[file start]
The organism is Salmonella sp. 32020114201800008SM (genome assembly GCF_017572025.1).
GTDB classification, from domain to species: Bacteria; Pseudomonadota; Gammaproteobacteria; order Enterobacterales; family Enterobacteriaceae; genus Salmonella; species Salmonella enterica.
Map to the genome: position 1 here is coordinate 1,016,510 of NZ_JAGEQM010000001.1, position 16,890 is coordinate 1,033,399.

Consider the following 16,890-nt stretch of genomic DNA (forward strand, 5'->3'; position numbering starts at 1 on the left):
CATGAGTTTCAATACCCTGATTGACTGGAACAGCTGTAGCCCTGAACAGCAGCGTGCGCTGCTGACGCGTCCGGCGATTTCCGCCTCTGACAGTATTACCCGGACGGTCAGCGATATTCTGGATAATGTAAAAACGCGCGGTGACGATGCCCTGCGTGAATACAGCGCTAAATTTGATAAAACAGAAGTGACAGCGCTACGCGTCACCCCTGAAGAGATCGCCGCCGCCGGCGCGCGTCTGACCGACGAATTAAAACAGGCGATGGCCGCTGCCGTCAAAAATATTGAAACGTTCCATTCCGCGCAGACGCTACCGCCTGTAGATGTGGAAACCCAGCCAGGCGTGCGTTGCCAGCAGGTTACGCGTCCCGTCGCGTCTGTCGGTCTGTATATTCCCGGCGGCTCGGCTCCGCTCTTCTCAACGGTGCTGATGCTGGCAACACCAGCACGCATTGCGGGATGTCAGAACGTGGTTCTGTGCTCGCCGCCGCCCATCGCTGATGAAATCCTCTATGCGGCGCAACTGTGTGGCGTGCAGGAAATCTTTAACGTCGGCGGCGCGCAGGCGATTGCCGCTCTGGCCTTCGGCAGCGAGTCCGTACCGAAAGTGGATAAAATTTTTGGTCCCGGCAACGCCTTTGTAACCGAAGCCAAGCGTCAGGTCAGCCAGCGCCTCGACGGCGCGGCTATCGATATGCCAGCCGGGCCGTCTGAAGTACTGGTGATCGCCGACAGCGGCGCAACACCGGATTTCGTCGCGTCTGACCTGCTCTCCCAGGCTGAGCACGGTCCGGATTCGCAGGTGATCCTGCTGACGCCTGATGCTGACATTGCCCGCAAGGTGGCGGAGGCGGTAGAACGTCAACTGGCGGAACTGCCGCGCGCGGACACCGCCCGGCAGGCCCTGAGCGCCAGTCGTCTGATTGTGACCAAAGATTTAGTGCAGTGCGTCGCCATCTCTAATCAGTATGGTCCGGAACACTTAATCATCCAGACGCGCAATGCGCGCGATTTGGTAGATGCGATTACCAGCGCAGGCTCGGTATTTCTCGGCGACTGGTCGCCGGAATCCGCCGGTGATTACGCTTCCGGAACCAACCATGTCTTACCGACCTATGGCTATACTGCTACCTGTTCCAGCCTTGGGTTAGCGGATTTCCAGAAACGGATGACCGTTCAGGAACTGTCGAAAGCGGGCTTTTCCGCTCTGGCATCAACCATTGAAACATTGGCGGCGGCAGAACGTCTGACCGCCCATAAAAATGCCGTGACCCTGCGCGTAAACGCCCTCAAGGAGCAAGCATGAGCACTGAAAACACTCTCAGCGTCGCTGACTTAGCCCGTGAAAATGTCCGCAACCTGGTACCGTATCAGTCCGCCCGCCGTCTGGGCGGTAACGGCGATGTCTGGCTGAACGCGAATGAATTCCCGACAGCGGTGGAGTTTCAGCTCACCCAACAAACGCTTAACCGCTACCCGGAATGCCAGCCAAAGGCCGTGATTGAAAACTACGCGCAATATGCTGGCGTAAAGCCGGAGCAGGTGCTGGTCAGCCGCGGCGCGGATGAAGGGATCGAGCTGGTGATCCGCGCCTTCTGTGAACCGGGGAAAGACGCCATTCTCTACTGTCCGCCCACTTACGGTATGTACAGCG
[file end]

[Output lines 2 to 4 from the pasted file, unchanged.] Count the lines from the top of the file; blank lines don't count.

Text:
GTDB classification, from domain to species: Bacteria; Pseudomonadota; Gammaproteobacteria; order Enterobacterales; family Enterobacteriaceae; genus Salmonella; species Salmonella enterica.
Map to the genome: position 1 here is coordinate 1,016,510 of NZ_JAGEQM010000001.1, position 16,890 is coordinate 1,033,399.

Consider the following 16,890-nt stretch of genomic DNA (forward strand, 5'->3'; position numbering starts at 1 on the left):